Gift Of Speech: Dell OEM, Prentke Romich Partner On Life-Changing Solution2:36 PM EST Wed. Jul. 03, 2013
Steven Mast, the father of a 10-year-old boy with autism, said his son is completely non-verbal and had never been able to communicate his wants, needs or feelings until four years ago when he was given his first tablet. After Prentke Romich Company (PRC) supplied Mast's son with a tablet loaded with Unity, a language learning system from PRC, Mast's son quickly began using the tablet to successfully communicate with his family for the first time.
PRC has been creating and deploying solutions for individuals with disabilities for over 45 years. And on Monday, Dell OEM Solutions confirmed its partnership with PRC to deliver PRC's Accent 1000 solution on Dell Latitude 10 tablets. According to PRC, Accent 1000 allows individuals with a range of speech and physical disabilities to use a series of tiles on the tablet's touch screen in order to relay anything from a simple command to a complex thought or idea. The program matures with the learning level and/or age of the user, bringing more words and phrases as the user becomes more fluent with language and more comfortable with the device.
"The Dell Latitude 10 is an attractive piece of technology. People with disabilities are already different. They are hoping to be as least different as possible," said Dave Moffatt, president and CEO of PRC. Moffat said that the Latitude 10 is thin and lightweight and resembles many of the tablets on the consumer market. Additionally, the Latitude 10 has seen a huge improvement in battery life over PRC's past devices.
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"The first device was a custom-built device, but it was very heavy and bulky. The batteries were big and didn't last long," Mast said. "We found ourselves having to make a judgment call whether we would bring [my son's] 'words' [tablet] with us when we went somewhere."
However, without the tablet, Mast's son and others like him would be without a voice.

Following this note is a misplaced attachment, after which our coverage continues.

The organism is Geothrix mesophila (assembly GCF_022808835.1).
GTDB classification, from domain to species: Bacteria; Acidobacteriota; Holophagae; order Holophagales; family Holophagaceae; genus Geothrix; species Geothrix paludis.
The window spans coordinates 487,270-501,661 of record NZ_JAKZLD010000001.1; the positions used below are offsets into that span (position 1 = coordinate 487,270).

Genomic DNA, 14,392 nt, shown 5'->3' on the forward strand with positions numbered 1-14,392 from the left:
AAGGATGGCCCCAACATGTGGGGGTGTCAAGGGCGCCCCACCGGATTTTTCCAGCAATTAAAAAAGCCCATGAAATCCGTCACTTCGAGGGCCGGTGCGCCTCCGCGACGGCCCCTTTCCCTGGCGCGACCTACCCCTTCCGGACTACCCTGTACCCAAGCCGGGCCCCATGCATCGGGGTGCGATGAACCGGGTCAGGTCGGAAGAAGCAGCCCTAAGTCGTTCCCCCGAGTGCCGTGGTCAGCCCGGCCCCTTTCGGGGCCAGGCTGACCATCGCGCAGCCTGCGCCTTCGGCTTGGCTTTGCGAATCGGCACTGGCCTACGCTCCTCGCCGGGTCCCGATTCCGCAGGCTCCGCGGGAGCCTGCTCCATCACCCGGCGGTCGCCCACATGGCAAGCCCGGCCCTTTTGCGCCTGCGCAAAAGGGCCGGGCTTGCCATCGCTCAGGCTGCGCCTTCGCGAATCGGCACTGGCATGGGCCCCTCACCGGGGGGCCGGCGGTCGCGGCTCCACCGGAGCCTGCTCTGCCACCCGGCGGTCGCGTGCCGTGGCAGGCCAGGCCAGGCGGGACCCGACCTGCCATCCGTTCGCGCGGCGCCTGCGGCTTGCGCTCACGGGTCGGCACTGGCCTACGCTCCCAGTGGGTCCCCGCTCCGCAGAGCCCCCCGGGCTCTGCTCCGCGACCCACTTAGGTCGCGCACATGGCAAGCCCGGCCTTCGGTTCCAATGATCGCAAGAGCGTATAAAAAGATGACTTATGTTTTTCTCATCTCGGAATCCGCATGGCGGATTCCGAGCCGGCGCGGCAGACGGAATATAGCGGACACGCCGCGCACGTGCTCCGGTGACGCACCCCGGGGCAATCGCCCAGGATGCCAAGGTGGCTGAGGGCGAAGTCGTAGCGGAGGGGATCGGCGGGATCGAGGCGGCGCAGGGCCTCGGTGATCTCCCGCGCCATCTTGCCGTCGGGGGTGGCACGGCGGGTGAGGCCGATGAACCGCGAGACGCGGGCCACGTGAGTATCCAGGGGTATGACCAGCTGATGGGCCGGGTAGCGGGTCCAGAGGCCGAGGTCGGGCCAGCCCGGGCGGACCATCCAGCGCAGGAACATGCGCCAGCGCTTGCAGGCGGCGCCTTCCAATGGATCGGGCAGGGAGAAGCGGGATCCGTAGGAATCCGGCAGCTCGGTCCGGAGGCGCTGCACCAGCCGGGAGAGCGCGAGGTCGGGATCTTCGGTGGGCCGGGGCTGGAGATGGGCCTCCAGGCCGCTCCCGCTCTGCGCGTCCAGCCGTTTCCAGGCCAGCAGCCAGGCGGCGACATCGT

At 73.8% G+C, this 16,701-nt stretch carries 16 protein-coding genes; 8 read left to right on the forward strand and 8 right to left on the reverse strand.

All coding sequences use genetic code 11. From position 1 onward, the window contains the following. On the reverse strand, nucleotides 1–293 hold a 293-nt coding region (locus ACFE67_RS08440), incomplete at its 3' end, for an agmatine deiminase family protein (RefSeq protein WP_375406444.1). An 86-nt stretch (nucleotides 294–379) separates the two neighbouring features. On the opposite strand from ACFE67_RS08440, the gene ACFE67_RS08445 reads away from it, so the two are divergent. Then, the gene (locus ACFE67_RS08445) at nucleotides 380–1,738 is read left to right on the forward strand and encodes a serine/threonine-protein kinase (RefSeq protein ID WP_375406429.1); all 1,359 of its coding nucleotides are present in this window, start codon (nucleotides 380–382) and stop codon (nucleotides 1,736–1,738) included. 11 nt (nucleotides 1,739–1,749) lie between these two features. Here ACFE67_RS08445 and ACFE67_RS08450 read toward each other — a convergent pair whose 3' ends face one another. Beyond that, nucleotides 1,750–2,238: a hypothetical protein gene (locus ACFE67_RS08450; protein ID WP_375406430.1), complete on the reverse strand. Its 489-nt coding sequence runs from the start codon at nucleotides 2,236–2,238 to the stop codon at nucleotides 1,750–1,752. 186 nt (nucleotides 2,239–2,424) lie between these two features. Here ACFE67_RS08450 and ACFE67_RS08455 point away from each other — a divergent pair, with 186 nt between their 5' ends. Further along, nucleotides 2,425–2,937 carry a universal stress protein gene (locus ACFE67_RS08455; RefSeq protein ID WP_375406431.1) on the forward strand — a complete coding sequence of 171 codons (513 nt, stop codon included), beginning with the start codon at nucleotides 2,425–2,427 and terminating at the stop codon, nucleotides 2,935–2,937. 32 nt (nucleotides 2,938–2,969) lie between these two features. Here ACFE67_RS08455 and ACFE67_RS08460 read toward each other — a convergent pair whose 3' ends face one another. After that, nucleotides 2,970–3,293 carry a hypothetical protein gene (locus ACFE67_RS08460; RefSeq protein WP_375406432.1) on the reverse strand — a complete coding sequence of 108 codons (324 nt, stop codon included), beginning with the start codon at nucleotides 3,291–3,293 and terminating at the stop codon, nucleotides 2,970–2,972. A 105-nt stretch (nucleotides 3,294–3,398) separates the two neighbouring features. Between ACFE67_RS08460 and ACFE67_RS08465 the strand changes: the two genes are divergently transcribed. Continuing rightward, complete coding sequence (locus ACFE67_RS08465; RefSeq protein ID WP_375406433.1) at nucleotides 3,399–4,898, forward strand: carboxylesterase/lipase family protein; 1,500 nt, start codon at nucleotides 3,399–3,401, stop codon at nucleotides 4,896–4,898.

"Just think, if my computer goes down for the day, I'm inconvenienced. But if that device is your voice, if it is the way you interact at school, at work, with family or with friends, if that unit can't last, then it is a real serious problem," Moffatt said.
Joyce Mullen, vice president and general manager of Dell OEM Solutions, said Dell OEM has been partnering with companies for over 13 years, pairing Dell hardware with specialized software a company intends to bring to market.
"We have a lot of experience in this space. In the past it has been treated like a Dell secret, but we are trying to change that now," Mullen said. "We help companies get to market faster without having to use a tremendous amount of capital to get off the ground."
NEXT: A Look at the Pipeline
Dell OEM has partnered with businesses in over 40 verticals including healthcare, retail, industrial and telecommunications. Most recently, Dell OEM has also partnered with Duluth, Ga.-based healthcare technology firm SoloHealth, on a health and wellness kiosk, and Airbus, an aircraft manufacturing subsidiary of European aerospace company EADS, on an electronic flight bag service.
Brian Toomey, senior director of sales and marketing for Arrow Electronics OEM computing solutions, said Arrow Electronics operates on an outsource business model for OEMs and has been involved on the inventory management level of the Dell OEM/PRC partnership.
"All of us are specializing in specific vertical markets. Dell is strong in the healthcare field, industrial computing, data center, and is jumping into the telecom space and will be very successful there too," Toomey said.
Toomey said looking at the year pipeline for solutions created for a very specific group of end users, like the Latitude 10 tablets with Accent 1000, is imperative.
"In healthcare and a lot of other fields, mobility is becoming a big factor in all the areas we are touching these days. Our people are out there dealing with these types of innovative companies. We have an opportunity to help guide our customers as far as what is coming down the pipe the next 5 years," Toomey said.
Dell's Mullen said, "The trick is not selling the first tablet, it's about managing the product life cycle." Managing the product life cycle and assisting customers at looking into the future of innovation helps to ensure specialized products last longer, a common need for more targeted end users, according to Mullen and Toomey.
The Latitude 10 with Accent 1000 could be seen as one product with the added benefit of carrying deeper rewards for companies involved with producing and deploying the solution: knowing the end user will experience giant leaps in his or her quality of life.
"[PRC's] software is something that doesn't seem intuitive at first to a neuro-typical person, but to the mind of an autistic person, it makes sense. My son latched onto it. The whole thing has been a life saver," Mast said.
PUBLISHED JULY 3, 2013